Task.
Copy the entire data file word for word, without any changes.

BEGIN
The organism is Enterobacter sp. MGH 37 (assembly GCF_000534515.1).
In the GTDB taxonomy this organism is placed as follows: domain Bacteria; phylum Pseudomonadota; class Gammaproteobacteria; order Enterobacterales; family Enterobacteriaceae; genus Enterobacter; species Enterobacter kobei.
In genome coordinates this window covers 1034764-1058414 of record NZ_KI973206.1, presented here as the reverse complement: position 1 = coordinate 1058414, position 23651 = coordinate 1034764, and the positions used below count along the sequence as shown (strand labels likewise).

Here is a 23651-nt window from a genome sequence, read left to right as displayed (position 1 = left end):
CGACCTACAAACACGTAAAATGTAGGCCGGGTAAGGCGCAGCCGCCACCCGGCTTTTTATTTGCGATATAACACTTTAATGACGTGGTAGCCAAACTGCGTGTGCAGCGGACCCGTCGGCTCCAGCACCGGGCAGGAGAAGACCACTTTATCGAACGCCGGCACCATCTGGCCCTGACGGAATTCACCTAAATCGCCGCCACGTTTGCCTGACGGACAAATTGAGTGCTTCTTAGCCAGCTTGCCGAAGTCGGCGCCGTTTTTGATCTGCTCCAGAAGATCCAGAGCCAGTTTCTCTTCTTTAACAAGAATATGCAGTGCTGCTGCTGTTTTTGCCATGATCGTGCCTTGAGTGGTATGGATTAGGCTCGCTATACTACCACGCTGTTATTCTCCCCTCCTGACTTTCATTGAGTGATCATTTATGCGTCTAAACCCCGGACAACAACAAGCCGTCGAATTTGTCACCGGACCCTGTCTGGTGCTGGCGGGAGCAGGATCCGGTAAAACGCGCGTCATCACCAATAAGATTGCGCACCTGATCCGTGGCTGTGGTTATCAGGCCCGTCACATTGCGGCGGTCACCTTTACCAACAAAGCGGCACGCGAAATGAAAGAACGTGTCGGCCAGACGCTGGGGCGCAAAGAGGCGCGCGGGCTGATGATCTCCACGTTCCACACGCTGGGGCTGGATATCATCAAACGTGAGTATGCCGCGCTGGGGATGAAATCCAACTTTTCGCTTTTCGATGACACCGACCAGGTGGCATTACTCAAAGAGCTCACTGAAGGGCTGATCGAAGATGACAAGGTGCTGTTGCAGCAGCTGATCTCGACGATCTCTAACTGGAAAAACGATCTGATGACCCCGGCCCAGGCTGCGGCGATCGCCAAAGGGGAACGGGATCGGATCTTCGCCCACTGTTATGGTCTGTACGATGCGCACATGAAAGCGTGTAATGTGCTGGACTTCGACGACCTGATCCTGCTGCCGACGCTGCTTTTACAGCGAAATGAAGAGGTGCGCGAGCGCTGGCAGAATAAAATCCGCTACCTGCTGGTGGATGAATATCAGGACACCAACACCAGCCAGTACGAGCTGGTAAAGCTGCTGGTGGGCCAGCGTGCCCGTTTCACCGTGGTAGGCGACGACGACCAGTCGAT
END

The organism is Enterobacter sp. MGH 37 (assembly GCF_000534515.1).
In the GTDB taxonomy this organism is placed as follows: domain Bacteria; phylum Pseudomonadota; class Gammaproteobacteria; order Enterobacterales; family Enterobacteriaceae; genus Enterobacter; species Enterobacter kobei.
In genome coordinates this window covers 1034764-1058414 of record NZ_KI973206.1, presented here as the reverse complement: position 1 = coordinate 1058414, position 23651 = coordinate 1034764, and the positions used below count along the sequence as shown (strand labels likewise).

Here is a 23651-nt window from a genome sequence, read left to right as displayed (position 1 = left end):
CGACCTACAAACACGTAAAATGTAGGCCGGGTAAGGCGCAGCCGCCACCCGGCTTTTTATTTGCGATATAACACTTTAATGACGTGGTAGCCAAACTGCGTGTGCAGCGGACCCGTCGGCTCCAGCACCGGGCAGGAGAAGACCACTTTATCGAACGCCGGCACCATCTGGCCCTGACGGAATTCACCTAAATCGCCGCCACGTTTGCCTGACGGACAAATTGAGTGCTTCTTAGCCAGCTTGCCGAAGTCGGCGCCGTTTTTGATCTGCTCCAGAAGATCCAGAGCCAGTTTCTCTTCTTTAACAAGAATATGCAGTGCTGCTGCTGTTTTTGCCATGATCGTGCCTTGAGTGGTATGGATTAGGCTCGCTATACTACCACGCTGTTATTCTCCCCTCCTGACTTTCATTGAGTGATCATTTATGCGTCTAAACCCCGGACAACAACAAGCCGTCGAATTTGTCACCGGACCCTGTCTGGTGCTGGCGGGAGCAGGATCCGGTAAAACGCGCGTCATCACCAATAAGATTGCGCACCTGATCCGTGGCTGTGGTTATCAGGCCCGTCACATTGCGGCGGTCACCTTTACCAACAAAGCGGCACGCGAAATGAAAGAACGTGTCGGCCAGACGCTGGGGCGCAAAGAGGCGCGCGGGCTGATGATCTCCACGTTCCACACGCTGGGGCTGGATATCATCAAACGTGAGTATGCCGCGCTGGGGATGAAATCCAACTTTTCGCTTTTCGATGACACCGACCAGGTGGCATTACTCAAAGAGCTCACTGAAGGGCTGATCGAAGATGACAAGGTGCTGTTGCAGCAGCTGATCTCGACGATCTCTAACTGGAAAAACGATCTGATGACCCCGGCCCAGGCTGCGGCGATCGCCAAAGGGGAACGGGATCGGATCTTCGCCCACTGTTATGGTCTGTACGATGCGCACATGAAAGCGTGTAATGTGCTGGACTTCGACGACCTGATCCTGCTGCCGACGCTGCTTTTACAGCGAAATGAAGAGGTGCGCGAGCGCTGGCAGAATAAAATCCGCTACCTGCTGGTGGATGAATATCAGGACACCAACACCAGCCAGTACGAGCTGGTAAAGCTGCTGGTGGGCCAGCGTGCCCGTTTCACCGTGGTAGGCGACGACGACCAGTCGAT